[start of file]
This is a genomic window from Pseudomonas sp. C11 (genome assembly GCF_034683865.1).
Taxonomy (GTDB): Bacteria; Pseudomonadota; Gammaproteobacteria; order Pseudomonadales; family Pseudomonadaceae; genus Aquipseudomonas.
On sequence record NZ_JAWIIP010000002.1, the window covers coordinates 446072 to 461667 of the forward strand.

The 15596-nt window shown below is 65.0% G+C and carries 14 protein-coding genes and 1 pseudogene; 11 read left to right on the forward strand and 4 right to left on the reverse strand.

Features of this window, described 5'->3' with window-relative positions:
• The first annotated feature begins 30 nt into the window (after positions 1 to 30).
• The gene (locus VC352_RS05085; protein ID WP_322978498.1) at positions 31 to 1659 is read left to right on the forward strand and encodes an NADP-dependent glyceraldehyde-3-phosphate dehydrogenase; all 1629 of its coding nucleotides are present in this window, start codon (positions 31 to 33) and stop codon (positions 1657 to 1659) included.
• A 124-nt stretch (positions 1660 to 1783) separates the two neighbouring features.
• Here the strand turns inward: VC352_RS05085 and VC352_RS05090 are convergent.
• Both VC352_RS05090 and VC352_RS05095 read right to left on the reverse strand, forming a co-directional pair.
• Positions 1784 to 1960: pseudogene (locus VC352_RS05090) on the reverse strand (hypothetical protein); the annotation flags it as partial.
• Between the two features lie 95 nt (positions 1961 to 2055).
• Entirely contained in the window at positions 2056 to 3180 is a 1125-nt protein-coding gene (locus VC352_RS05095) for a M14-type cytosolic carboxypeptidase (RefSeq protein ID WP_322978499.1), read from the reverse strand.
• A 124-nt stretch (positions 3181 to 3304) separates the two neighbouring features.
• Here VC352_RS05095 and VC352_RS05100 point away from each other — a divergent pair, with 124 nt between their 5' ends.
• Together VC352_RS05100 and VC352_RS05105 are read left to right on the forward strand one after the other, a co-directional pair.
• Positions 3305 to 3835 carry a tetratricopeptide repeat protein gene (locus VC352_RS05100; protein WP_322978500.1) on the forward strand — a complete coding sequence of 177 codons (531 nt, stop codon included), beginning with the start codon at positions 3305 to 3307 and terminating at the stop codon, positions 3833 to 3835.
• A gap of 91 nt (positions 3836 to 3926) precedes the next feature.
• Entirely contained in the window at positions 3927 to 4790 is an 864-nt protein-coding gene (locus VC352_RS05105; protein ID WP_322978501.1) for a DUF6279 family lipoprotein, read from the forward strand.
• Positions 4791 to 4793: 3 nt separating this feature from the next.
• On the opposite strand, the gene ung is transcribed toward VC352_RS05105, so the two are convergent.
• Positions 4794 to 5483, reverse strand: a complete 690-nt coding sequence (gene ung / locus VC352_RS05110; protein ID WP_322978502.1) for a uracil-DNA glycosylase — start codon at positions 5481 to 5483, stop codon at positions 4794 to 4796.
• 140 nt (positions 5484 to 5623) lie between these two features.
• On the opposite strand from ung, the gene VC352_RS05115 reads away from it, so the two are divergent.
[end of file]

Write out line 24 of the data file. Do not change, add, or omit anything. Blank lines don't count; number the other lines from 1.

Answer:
• On the opposite strand from ung, the gene VC352_RS05115 reads away from it, so the two are divergent.